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Not long after a diverse group of like-minded individuals came together to form Timber Workers For Forests at a meeting at the Longley International Hotel in 2001, convenor & founding President Graham Green told us of a coupe he’d heard of which was the epitome of clearfelled destruction.

And thus began the TWFF story of EPO74D, (west of Geeveston, about 20kms by road via Arve & Bennetts Rds), which comes to a partial close next Saturday with the auction of timber salvaged from the coupe after it was burned.  Hopefully, some of that timber will continue as timber for many years, having been made into furniture or boats.

Six TWFF members went to the coupe at Easter, 2002 and spent some time setting up representative quadrats and measuring and recording the types and volumes of timber left on the ground in each.

The aim of the study was to assess the volumes and species of timber remaining in an old-growth coupe following clearfell logging.

The figures which emerged were astonishing: only 26% of the timber volume of the forest was removed during clearfelling and just 1% of the combined special species timbers was removed by the harvesting contractors (calculated from information gleaned from Forestry Tasmania).  An estimated 97,800 tonnes of timber at an average of 998 tonnes /hectare remained on the ground in the coupe following logging and salvage.  Myrtle was the most commonly documented timber remaining, followed by eucalypt, celery-top pine and sassafras.

The full report, ” Esperance 74D Logging Coupe Inventory” can be read and downloaded as a pdf from the Timber Workers For Forests Inc. site:

We also discovered that many tonnes of old-growth myrtle trees had been pushed over by the contractors and left to be burned.  A common size was 600mm at breast height, ideal for milling.  Appeals to Forestry Tasmania’s Managing Director at the time, Evan Rolley, to delay the burn until the logs could be salvaged were unsuccessful, and the coupe was burned in May 2003.

Fortunately, many of the myrtle logs were barely singed and the then Huon District Manager, Steve Davis, agreed to pull some of them to the landing when machinery was brought in to work the adjacent site.  We acknowledge Steve’s help, because without it all the logs would have been lost.  As a consequence of his help, we were able to salvage several truckloads of logs which were paid for at the going rate for salvaged timber.

Over the next few months, we milled and racked the timber and next Saturday (25 October 2014) on Franklin waterfront the public will have a chance to buy some of it.  TWFF has donated a little over 7 cubic metres to the Franklin Working Waterfront Association Inc. to sell to raise funds.

The timber has been put up in a range of pack sizes, according to dimensions and lengths.  The most common sizes are 140x50 and 150x50, in lengths from 2.4 metres up to 5.0 metres.  Every pack will be sold with a Certificate of Origin, stating that the timber was salvaged from EPO74D after the coupe was burned.

Phoenix timber indeed.

Apart from the timber auction, other events on the day at Franklin which begins at 10 a.m. will include an address by Graham Green, founding President of Timber Workers For Forests Inc.;  the handing over of the Wooden Boat Centre to its new owners, the Franklin Working Waterfront Assoc. Inc.; and an address by architect Vaughn Bones on his Masters topic “The Franklin Maritime Precinct”. Daryl Peebles will be hosting the day and food and refreshments will be available.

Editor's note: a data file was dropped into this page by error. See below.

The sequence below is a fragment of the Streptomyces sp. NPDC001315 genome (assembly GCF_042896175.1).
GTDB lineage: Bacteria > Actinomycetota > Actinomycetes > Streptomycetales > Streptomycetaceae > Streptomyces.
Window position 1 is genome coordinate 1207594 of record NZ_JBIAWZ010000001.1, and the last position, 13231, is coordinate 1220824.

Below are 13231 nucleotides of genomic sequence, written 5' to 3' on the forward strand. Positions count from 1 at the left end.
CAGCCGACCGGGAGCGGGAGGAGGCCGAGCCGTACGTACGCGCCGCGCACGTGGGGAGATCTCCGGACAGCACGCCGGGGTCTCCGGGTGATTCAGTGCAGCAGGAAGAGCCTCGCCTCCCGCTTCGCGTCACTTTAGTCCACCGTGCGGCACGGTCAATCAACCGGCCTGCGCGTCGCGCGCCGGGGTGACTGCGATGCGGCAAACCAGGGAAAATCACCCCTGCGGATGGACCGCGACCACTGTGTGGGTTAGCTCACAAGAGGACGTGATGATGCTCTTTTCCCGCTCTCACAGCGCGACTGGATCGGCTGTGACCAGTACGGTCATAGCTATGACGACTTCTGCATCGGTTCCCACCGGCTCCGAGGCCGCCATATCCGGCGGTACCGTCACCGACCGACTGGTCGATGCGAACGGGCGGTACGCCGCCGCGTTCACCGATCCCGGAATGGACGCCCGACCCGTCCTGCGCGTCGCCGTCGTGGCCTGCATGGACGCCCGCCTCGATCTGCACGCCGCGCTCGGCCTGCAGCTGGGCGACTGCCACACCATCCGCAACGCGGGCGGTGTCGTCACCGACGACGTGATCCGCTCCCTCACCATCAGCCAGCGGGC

• Download, read for yourself, the report on EPO74D, where there is a picture of the incredible waste ...


*John Maddock became a forest industry activist after seeing the nonsense that was the woodchip industry, whilst hosting overseas visitors on a tour organised by the Wildos.  Training in meeting procedures while a member of Rural Youth led him to become secretary of Channel Citizens, Huon Community Association and Timber Workers For Forests. He still dreams of a forestry industry which can continue for ever with no degradation of its natural values. He is an aging ex dairy farmer who now runs a small beef herd and manufactures the best weed wiper in the world.


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• Anne, in Comments: For those of you still debating about whether or not to send in a submission to SCS Global re Forestry Tasmania’s bid to gain FSC accreditation, then this article from last Saturday’s Mercury might help make up your mind. HERE.  Joining the dots from all the media stories over the last few months strongly suggest that the Liberals’ long-term devious and nefarious plan – under chief cheer-leader Paul Harriss – is to both intimidate a reluctant electorate into submission through draconian anti-protest laws, and remove all other obstacles to the building of the Tamar Valley pulp mill through facilitating FT’s bid for FSC, dismantling the TFA, and (possibly) attempting to prevent the mill site being sold to a bidder that has other ideas for its development. To that end be particularly cautious about voting in Liberal candidates in the council elections - even those who claim they are are independent – since I’m reliably informed that a Liberal majority on local government is their goal - especially with all having chance of election.  I’m also informed that the passage of a local government majority vote in support of fracking, mining, ‘forestry traditional practices’, and a Pulp Mill in the Tamar Valley, are definite items of priority for Abbott’s push to have Tasmania back on its feet, through his request for as many Liberal members as possible to stand for local government election. The campaign to stop the pulp mill is far from over ...